If you find yourself changing details about who you really are, to be more like the type of person you think the other person is looking for, the relationship is almost sure to fail. This behavior includes doing things you wouldn’t normally want to do, dismissing your own core values and ethics, and/or feigning interest in some or all of their interests instead of expressing your own. Eventually, your authentic interests, values and beliefs will surface, which may likely lead to significant conflicts in the relationship, due to your misrepresentation. The first step toward avoiding this mistake is to take time getting to know yourself and who you really are. Once you feel confident in being who you are, all you need to do is focus on being your most authentic self with others.
Compromising Too Much
Before entering any relationship, it’s vital that you know what your wants and needs are from a partner in a relationship. Frequently, people are afraid to express their relationship wants and needs, especially if they are unsure about how the person will respond to those needs. It’s important to push through the fear, and just be honest with yourself and with the person you’re dating. It may be uncomfortable to communicate your needs, but if you think the person is someone you would really like to commit to, it’s essential to be assertive, clear and specific about your needs in a relationship. For example, if you know that physical touch and intimacy are a core need for you, this should be communicated early in the relationship. In return, they may express that they have very low levels of desire for physical touch and affection. In such scenarios, it’s not uncommon for one partner to suppress their need for physical touch and affection early in a relationship, with the unfounded belief that the other may be uncomfortable with physical affection now, but won’t be later. Thus, core needs are compromised, based on the faulty assumption that things will change as a deeper connection in the relationship is formed. Unfortunately, when their lack of desire for physical touch and affection doesn’t change, it becomes major source of discontent in their relationship. Compromising their need for physical touch and affection by suppressing it over a long period of time has a tendency to cause emotional pain, as well as thoughts or feelings of being unattractive, undesired, and possibly even unloved by the other.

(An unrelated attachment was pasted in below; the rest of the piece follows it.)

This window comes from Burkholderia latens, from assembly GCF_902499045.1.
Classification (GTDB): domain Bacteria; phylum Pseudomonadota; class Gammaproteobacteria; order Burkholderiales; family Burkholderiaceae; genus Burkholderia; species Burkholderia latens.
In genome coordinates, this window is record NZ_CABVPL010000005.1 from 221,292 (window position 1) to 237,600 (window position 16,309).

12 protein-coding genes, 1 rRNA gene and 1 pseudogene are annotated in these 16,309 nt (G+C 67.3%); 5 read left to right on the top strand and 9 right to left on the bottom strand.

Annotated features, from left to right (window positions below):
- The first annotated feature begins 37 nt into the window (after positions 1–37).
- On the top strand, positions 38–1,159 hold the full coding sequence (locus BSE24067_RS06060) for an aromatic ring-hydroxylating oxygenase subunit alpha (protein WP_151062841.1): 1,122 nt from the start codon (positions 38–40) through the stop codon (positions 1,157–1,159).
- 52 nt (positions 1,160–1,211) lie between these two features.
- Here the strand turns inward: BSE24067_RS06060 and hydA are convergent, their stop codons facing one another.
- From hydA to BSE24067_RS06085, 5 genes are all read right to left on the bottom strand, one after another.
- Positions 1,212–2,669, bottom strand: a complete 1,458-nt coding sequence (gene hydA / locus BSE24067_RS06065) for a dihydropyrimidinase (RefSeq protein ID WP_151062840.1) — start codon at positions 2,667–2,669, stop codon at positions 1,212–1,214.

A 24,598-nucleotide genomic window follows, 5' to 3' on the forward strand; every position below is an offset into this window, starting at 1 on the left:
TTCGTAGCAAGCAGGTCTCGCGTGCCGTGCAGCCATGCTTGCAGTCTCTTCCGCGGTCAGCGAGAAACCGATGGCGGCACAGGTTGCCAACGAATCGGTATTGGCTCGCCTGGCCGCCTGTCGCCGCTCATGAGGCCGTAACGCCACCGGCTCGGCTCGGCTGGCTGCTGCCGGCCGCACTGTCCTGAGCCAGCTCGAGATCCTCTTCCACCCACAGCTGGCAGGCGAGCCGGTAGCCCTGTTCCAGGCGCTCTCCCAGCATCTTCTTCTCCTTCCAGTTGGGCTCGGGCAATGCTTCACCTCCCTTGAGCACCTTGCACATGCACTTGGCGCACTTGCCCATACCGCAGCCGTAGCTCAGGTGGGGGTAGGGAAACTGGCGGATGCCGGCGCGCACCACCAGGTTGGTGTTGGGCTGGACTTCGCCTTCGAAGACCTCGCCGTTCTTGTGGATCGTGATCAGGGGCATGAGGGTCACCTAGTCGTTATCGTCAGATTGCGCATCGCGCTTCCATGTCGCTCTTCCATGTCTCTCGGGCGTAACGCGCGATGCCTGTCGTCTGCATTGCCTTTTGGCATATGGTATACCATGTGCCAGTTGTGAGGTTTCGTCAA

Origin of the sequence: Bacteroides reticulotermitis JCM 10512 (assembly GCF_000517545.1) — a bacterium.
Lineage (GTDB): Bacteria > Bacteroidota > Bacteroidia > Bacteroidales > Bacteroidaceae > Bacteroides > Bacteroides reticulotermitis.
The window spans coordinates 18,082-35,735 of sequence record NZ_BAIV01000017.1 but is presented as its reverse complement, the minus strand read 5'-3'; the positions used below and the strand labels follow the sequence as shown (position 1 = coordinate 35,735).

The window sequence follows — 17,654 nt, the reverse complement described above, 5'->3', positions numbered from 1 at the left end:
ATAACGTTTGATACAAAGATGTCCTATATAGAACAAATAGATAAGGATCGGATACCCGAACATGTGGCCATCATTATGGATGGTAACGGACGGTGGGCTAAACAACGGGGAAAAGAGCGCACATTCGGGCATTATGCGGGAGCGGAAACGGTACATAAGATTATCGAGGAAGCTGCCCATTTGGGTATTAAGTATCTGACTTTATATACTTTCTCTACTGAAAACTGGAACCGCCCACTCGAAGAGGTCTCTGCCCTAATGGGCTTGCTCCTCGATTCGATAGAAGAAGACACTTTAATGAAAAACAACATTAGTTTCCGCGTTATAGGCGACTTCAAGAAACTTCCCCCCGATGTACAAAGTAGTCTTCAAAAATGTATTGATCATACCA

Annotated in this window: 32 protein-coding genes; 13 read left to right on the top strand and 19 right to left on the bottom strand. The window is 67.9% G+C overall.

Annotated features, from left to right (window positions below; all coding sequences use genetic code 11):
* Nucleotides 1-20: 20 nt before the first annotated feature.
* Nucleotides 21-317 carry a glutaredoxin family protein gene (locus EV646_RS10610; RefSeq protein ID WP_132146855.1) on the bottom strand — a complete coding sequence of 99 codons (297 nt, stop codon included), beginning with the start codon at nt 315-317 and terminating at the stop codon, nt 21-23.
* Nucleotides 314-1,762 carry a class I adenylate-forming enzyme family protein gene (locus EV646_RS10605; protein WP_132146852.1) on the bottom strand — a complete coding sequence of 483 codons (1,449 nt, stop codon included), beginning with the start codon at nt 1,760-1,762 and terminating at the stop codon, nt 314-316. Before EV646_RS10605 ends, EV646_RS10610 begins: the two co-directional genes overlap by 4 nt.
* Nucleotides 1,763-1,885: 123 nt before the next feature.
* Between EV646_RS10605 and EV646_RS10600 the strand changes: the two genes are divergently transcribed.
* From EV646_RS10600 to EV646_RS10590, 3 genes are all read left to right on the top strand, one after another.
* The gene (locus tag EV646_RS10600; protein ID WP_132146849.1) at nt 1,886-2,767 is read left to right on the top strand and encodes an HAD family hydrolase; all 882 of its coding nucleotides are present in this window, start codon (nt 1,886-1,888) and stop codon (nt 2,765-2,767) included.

Too frequently, I see people try to stifle their needs or hide parts of themselves to “make it work,” and ultimately they end up unhappy in the relationship because they’ve compromised too much of what they needed, in order to fulfill the needs of the other. In the end, resentments are built because one sacrificed too much of themselves. To avoid this mistake, you must be honest with yourself about what you really need from a partner and push through any fears you may have about communicating those needs.